The emergence of Jon Lester as an elite starter has caught nearly everyone off guard. Few expected that the 24-year-old, less than two years removed from chemotherapy, could possibly look so strong despite a workload that has shattered all previous career highs.
Yet the Red Sox are not entirely surprised at the development. And for that, the team can thank Indians minor-league coach Scott Radinsky.
Last offseason, Sox pitching coach John Farrell—the former head of player development with the Indians—reached out to Radinsky, the pitching coach for the Triple-A Buffalo Bisons.
Radinsky’s big-league career, which ran from 1990-2001, was interrupted for a year by a diagnosis with Hodgkin’s Disease. As such, he could offer insight into what sort of physical expectations for Lester were reasonable.
“Radinsky was the one guy (who could offer personal insight). He was very valuable,” said Farrell. “Not that every person or experience is going to be the same, but he gave us some personal insight into how he felt physically one year removed. He said that when (Lester) came back in spring training (this year), you’d see a completely different guy.”
Radinsky’s own experience suggested as much. He was a dominant left-handed reliever when he broke into the majors with the White Sox, going 22-15 with a 3.33 ERA in his first three seasons.
Radinsky pitched in 557 games, 287 after being treated for Hodgkin's disease. Just before the start of the 1994 season and days before his 26th birthday, however, Radinsky was diagnosed with cancer. He lost that campaign while undergoing treatment, and then struggled (5.45 ERA) in his first season back in 1995.
But he had grown stronger over the course of that comeback season. Roughly eight months after his treatments had concluded, he started feeling his strength return.
He had a 2.63 ERA over the final two months of 1995. That offseason, he was able to work out at full strength. The following season, Radinsky’s career resumed its pre-cancer trajectory.
From 1996-98, he produced a 2.65 ERA while averaging 65 appearances a year. Based on that experience, Radinsky told Farrell that it was fair to assume that Lester might be ready to regain his elite prospect status around this year.
“We were about the same age when it went down…(Lester) is right on track. He’s the same way I was,” said Radinsky, who is with the Indians’ major-league club for the rest of this year. “It doesn’t surprise me that he’s rebounded to what he is. I think it’s expected. You give yourself enough time and you’ll be back to normal.”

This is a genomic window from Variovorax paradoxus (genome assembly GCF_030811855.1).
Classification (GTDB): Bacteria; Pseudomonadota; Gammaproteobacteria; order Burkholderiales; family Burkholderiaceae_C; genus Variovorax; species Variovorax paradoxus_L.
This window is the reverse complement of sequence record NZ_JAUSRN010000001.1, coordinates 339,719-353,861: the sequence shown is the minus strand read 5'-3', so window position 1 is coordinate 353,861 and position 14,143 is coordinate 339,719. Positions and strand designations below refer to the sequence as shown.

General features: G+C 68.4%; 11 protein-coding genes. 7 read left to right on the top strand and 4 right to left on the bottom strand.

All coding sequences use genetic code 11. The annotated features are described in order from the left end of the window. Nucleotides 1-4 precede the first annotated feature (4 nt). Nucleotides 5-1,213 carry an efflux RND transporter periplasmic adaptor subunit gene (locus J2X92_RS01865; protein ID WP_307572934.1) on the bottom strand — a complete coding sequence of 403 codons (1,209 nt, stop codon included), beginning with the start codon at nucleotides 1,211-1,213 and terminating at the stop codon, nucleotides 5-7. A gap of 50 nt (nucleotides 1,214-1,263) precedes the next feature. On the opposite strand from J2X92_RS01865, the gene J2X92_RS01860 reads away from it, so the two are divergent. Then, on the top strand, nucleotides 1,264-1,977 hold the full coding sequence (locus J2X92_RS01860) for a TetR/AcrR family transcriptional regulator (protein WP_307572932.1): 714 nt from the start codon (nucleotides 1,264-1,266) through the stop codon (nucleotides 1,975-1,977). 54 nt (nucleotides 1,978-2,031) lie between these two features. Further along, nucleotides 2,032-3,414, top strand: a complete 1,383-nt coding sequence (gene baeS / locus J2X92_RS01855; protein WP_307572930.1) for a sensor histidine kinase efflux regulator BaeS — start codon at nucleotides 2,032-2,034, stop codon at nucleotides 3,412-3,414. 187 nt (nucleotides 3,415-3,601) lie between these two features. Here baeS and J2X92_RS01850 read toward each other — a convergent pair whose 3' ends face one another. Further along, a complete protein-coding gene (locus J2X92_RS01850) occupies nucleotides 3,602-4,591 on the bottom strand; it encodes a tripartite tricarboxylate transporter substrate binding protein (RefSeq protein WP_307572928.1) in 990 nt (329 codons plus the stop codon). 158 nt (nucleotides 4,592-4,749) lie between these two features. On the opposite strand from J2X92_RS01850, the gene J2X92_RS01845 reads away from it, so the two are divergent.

Radinsky (who spends his offseasons fronting the punk band Pulley) made a point of striving not merely to return to the status that he had enjoyed prior to his diagnosis, but to advance his career to new levels. In Lester—who is physically robust following a vigorous offseason—he sees a similar development.
“You just push yourself to be better than you were before,” said Radinsky. “There are benefits to hard work. It does pay off. I found that out first-hand, as he is doing as well. Once you start pushing yourself, you can get back to that elite level you want to be at.”
Entering this year, some talent evaluators from other teams wondered whether Lester would ever move beyond his inconsistencies and command struggles of 2006 and 2007. Questions loomed about whether the southpaw could reclaim the status he had achieved as one of the top pitching prospects in baseball in 2005.
Radinsky did not have such doubts. If Lester was on track to become one of the better pitchers in the game prior to his diagnosis, then the physical reality was that he should still be able to do so.
“This was just a little derailment,” said Radinsky. “He’s only 24. He’s supposed to get better. He’s getting better naturally. He’ll catch back up, get back in the shape he’s supposed to be in, perform that way and then some.”
That perspective was a powerful one for Farrell. The Sox pitching coach had seen Lester first-hand in 2005, when the 21-year-old featured a mid-90s fastball and nasty off-speed offerings in the Portland Sea Dogs rotation.
If the Sox could reasonably expect him to return to that form, Farrell expected that Lester could emerge as a front-of-the-rotation starter in the majors. That view helped the club to assign a value to Lester, both as the Sox contemplated the possibility of an offseason trade for Johan Santana and then as the team projected the shape of its 2008 rotation.
“(The conversation with Radinsky) affected what we might expect, on what we might project to get out of (Lester) starting this year,” said Farrell. “It was a valuable piece of information when it came time to determine what we had going into next year and how do we project the whole starting rotation of the pitching staff with him in it. We had more knowledge, more experience of what we viewed his potential to rise to.”
Still, even in their most optimistic forecasts, the Sox did not anticipate Lester’s revelatory 2008 campaign. Lester has pushed himself into the top 10 in the American League in wins (15), ERA (3.26) and innings (204.1). He has emerged as one of the top starters in baseball, a rotation anchor who has been the most valuable pitcher on the club.
“We didn’t know he’d grow to this point with the consistency of the performance,” admitted Farrell. “(But) his performance is matching the things you can visibly see: the physical strength increase he’s made, the weight gains that he’s made.
“All those things line up and add up to the velocity he’s now throwing at. He’s done a great job of maintaining that, adding a two-seamer, which has been a huge thing for him. All those things combined have really given us one hell of a starter.”
Alex Speier is a Senior Writer for WEEI.com.